Feb. 20, 2018
by Aliyah Huland El
When I was six years old, my father coached a travel level team of fifth grade boys, and the ball has been bouncing ever since.
Growing up, I was incredibly competitive: I wanted to be the strongest in my grade, the fastest, the smartest, etc. Basketball provided me with the perfect format in which to compete, along with the myriad of other sports I competed in. Early on, I loved basketball because my father loved it. He had been (and still is) so passionate about the sport, about playing the right way, about being a great teammate and the importance that playing a team sport holds in a child’s life. As in any other aspect, a teacher who is passionate and dedicated breeds students who are also passionate and dedicated. Every day we spent together, he fueled my passion for the game, and for this, I am exponentially grateful.
I love the game for many reasons, but as I’ve matured, I realized how much playing this game has helped me off of the court. Our game is a microcosm of life; each game equates to a life experience, providing new adversities, each one being unique to those prior. We play a fast game, one that transitions from defense to offense and back to defense very quickly. I love the fact that every day I practice thinking on my toes, reading situations, determining which decision to make, and acting all in a matter of seconds. Given that the game flows at such a fast pace, we become accustomed to moving on the fly, and to not dwelling on the past. The game of basketball has provided me with life lessons in a game setting, one that I believe has readied me for adulthood better than any other sport, or life experience could.
I’ll never be on a team setting where I am as close with my teammates as I have been here. My sisters were hand-picked to be a part of this program, and I could not be more appreciative to my coaches for this. My girls have seen me laugh, have made fun of me, soothed me when I have broken down to tears, and congratulated me on my successes. We are a family. I know for sure that I will never trust a group of twelve other peers the way I do my teammates. I love them all so much, and each of them betters me in ways they would never know. I will miss the hours upon hours spent in the locker room, impromptu bowling trips, and team-wide shopping sprees in Richmond. I am going to miss practicing with this special collection of thirteen young women, summer pick-up games, and post-game lifts. I will miss traveling with this team, working with Gunny in preseason, and the killer workouts in postseason. I will miss the feeling of beauty, pride, and privilege when I walk into JPJ arena every day.
The past four years have been a blessing and a privilege. It was a dream come true to play for this university, and my experience was everything I hoped it would be tenfold. I have befriended some of the brightest individuals at this university; people who challenge me intellectually. I have learned from some of the most dedicated and seasoned professionals in their respective fields. Not only was it my dream to play at this level, but it was my father’s, and my grandfather’s dream of a lifetime as well. More recently, I’ve been able to appreciate the fact that only a percentage of a percentage have the chance to experience the student-athlete lifestyle. In speaking with my grandfather before his untimely passing on February the fourth, I have come to understand that the lifestyle I had taken for granted was that of a fantasy for him - one that would have never been possible.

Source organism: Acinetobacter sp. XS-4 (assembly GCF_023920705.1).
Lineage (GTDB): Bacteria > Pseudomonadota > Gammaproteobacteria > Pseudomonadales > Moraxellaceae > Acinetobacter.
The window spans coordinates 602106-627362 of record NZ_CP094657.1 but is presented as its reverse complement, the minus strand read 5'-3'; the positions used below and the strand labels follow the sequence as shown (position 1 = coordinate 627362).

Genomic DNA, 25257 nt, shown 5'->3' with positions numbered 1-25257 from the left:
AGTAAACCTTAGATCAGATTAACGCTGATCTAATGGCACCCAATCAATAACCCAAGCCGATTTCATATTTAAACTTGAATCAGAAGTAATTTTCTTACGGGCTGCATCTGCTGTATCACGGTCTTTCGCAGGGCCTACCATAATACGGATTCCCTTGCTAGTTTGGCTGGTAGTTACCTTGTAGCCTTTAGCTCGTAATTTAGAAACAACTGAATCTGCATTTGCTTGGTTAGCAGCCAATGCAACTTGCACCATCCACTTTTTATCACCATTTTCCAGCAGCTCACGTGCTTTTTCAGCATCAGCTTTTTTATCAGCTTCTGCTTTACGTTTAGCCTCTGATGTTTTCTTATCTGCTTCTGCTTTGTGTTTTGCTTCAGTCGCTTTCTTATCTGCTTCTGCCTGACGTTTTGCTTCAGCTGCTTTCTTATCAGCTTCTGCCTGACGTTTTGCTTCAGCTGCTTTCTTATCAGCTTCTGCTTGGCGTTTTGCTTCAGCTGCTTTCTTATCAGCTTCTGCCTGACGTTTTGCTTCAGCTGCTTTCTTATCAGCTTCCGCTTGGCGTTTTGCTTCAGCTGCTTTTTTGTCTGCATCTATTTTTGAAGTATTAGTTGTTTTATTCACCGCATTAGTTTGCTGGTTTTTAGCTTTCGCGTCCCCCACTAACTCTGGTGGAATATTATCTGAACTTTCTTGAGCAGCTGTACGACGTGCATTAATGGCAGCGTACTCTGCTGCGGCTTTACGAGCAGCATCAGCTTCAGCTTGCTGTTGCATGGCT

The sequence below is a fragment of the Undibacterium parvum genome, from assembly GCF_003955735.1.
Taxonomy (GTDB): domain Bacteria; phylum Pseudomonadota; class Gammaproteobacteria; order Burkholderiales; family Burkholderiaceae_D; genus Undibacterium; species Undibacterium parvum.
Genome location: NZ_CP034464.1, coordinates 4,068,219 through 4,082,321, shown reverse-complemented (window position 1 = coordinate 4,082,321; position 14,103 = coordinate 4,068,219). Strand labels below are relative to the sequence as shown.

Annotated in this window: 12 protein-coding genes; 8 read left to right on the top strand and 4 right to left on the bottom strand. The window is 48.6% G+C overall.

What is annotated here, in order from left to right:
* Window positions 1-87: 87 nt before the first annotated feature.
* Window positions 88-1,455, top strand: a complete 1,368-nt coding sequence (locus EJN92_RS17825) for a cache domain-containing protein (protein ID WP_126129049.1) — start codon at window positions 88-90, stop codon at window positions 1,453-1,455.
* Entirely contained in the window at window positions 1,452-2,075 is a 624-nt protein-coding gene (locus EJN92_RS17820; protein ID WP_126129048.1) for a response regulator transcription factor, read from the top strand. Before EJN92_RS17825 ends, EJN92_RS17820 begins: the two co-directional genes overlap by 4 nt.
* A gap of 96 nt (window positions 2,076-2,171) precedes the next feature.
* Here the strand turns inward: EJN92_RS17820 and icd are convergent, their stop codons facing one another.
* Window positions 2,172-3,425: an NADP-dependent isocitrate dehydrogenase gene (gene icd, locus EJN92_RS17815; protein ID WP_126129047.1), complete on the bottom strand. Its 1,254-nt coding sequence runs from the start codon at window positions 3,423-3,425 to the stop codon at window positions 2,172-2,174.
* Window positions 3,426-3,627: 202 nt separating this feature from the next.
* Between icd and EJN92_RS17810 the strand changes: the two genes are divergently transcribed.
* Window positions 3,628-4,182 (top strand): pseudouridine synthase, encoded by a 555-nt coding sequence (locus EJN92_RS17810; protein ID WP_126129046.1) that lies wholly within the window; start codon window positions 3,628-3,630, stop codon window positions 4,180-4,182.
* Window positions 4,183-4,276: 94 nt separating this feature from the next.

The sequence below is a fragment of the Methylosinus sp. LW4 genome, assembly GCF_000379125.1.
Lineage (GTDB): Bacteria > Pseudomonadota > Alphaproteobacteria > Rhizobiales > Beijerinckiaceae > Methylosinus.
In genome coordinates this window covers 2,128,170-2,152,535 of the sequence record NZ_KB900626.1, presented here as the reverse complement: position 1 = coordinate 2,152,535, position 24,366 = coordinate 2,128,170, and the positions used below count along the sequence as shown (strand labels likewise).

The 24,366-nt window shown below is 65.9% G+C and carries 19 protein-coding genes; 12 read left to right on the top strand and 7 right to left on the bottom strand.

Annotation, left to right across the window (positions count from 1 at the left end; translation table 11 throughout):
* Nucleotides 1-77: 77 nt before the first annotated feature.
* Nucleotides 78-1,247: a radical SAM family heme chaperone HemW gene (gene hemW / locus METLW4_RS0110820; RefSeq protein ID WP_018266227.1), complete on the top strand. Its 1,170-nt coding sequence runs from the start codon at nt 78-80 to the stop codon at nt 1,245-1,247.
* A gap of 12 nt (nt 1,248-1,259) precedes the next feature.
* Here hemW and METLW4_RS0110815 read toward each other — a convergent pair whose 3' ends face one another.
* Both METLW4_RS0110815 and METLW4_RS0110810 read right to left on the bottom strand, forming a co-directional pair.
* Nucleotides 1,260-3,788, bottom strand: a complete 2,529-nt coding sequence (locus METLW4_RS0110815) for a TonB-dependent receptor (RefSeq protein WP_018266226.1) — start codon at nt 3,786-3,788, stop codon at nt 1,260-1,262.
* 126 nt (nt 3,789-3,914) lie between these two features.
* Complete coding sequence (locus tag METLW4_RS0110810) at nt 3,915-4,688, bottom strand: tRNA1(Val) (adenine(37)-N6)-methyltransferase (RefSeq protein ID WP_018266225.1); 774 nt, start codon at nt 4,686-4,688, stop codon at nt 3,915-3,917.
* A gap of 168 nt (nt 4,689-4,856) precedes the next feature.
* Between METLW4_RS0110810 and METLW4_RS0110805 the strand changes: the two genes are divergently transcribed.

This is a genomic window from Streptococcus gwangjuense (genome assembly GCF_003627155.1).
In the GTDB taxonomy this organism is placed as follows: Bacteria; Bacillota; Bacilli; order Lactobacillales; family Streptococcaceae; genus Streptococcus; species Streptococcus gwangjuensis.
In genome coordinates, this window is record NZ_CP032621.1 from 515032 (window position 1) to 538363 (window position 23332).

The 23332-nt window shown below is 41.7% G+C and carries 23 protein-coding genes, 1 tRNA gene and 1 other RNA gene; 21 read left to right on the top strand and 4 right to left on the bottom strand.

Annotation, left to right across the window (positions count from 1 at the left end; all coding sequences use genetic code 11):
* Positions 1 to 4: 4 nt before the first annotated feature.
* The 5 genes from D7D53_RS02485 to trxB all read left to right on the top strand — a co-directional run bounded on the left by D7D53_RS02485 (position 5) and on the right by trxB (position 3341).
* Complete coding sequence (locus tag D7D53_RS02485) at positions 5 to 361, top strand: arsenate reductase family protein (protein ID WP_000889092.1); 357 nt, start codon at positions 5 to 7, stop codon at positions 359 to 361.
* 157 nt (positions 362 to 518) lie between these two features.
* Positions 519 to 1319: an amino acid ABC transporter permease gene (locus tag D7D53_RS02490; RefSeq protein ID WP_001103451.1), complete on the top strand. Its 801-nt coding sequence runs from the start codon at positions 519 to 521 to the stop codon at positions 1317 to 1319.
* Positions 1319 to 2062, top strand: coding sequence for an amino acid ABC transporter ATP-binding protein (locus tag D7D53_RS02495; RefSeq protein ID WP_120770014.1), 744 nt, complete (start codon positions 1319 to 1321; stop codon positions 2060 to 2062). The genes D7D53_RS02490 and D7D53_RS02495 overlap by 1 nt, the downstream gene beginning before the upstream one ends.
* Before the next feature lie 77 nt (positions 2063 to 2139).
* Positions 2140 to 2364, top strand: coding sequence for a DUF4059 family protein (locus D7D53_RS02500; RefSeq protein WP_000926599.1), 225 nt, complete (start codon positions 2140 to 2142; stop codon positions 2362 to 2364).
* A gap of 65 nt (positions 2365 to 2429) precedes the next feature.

In my time here, I have learned to take a step back and view the “bigger picture”. I have become much more introspective and reflective, and have learned to be steadfast and strong-willed in my beliefs. I have learned the importance of spreading love and positivity to those around me, staying true to myself, and reminding myself that this game - much like this life - is a marathon, not a sprint.
I have the honor and privilege of thanking my coaching staff, support staff, professors and our amazing fans for my time well spent here at the University of Virginia. More than anything, I would love to extend my utmost gratitude to my family. You all have been there for me from the time I couldn’t make a lay-up, and will be there for me once the ball stops bouncing. Thank you for being in my corner always and in all ways. I appreciate and love you more than words allow.
Upon graduation, I hope to continue my career at the professional level. When playing is no longer an option, I plan to pursue medical school and become a Pediatrician. Though I will be done playing, I know for sure that the game will serve some sort of role in my life. May it be as a coach or a crazy mom on the sidelines, this game will always hold a place in my heart.
UVA: thank you for my time here, Charlottesville will always be a home away from home.
'Hoos Exit With Heads Held HighWomen's Basketball3/19/18In its first trip to the NCAA tourney since 2010, 10th-seeded Virginia went 1-1 in Columbia, S.C., defeating seventh-seeded Cal and losing to second-seeded South Carolina.'Hoos Look To Take Next Step in NCAA TourneyWomen's Basketball3/18/18A win Sunday night over second-seeded South Carolina would send 10th-seeded Virginia to the NCAA tournament's Sweet Sixteen for the first time since 2000.End Comes Too Soon for No. 1 CavaliersMen's Basketball3/17/18In the NCAA tournament's first round, No. 1 seed Virginia lost 74-54 to No. 16 seed UMBC in a South Region game in Charlotte, N.C.
Director of News Content
A 1985 graduate of UVA, White worked at the Richmond Times-Dispatch until July 2009. He was honored six times as the state's Sportswriter of the Year.
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